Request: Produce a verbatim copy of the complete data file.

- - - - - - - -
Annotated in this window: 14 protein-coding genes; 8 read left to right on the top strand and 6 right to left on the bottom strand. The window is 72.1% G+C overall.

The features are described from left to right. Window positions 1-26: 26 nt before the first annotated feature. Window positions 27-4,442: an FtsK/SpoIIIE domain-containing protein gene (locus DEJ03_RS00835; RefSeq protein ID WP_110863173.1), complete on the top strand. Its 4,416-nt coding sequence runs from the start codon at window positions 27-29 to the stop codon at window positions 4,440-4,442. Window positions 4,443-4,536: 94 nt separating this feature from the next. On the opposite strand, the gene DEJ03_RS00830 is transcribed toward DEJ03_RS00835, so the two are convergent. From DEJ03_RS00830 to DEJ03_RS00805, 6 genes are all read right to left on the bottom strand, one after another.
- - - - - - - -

Annotated in this window: 14 protein-coding genes; 8 read left to right on the top strand and 6 right to left on the bottom strand. The window is 72.1% G+C overall.

The features are described from left to right. Window positions 1-26: 26 nt before the first annotated feature. Window positions 27-4,442: an FtsK/SpoIIIE domain-containing protein gene (locus DEJ03_RS00835; RefSeq protein ID WP_110863173.1), complete on the top strand. Its 4,416-nt coding sequence runs from the start codon at window positions 27-29 to the stop codon at window positions 4,440-4,442. Window positions 4,443-4,536: 94 nt separating this feature from the next. On the opposite strand, the gene DEJ03_RS00830 is transcribed toward DEJ03_RS00835, so the two are convergent. From DEJ03_RS00830 to DEJ03_RS00805, 6 genes are all read right to left on the bottom strand, one after another.